These findings complement the work of a major research project underway: the
Canadian Prostate Cancer Genome Network (CPC-GENE). The aforementioned study focuses on identifying those most at risk for prostate cancer to better direct screening efforts; it does not perfectly predict which patients have indolent disease and which patients have aggressive disease.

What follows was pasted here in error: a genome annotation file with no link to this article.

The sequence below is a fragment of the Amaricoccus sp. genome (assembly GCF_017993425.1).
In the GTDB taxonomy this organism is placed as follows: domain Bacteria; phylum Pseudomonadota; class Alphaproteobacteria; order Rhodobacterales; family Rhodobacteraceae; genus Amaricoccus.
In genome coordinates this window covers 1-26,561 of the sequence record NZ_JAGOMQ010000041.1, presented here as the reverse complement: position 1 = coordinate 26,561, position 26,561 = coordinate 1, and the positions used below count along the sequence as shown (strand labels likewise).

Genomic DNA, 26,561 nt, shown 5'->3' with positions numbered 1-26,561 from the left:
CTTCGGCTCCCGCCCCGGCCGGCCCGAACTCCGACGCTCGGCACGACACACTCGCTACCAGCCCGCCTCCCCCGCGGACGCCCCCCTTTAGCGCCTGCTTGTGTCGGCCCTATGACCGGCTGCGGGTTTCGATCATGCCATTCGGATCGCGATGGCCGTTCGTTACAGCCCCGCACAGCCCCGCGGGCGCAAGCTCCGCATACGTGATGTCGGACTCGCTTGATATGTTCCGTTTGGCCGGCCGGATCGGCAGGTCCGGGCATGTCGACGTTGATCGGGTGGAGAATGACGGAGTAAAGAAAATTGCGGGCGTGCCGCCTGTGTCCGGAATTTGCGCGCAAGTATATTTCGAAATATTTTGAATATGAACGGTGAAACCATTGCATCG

The goal of CPC-GENE is to “crack” that prostate cancer genetic code to be able to predict personalized treatments for non-indolent and localized intermediate risk prostate cancers – a slightly more specific goal and target population. In time, this could mean that doctors could offer additional treatment options to patients whose cancer possesses genetic components that predict success or failure of a specific treatment. The CPC-GENE and associated clinicians will then escalate therapy to a specific group of patients to reduce the risk of treatment failure and improve overall rates of cure.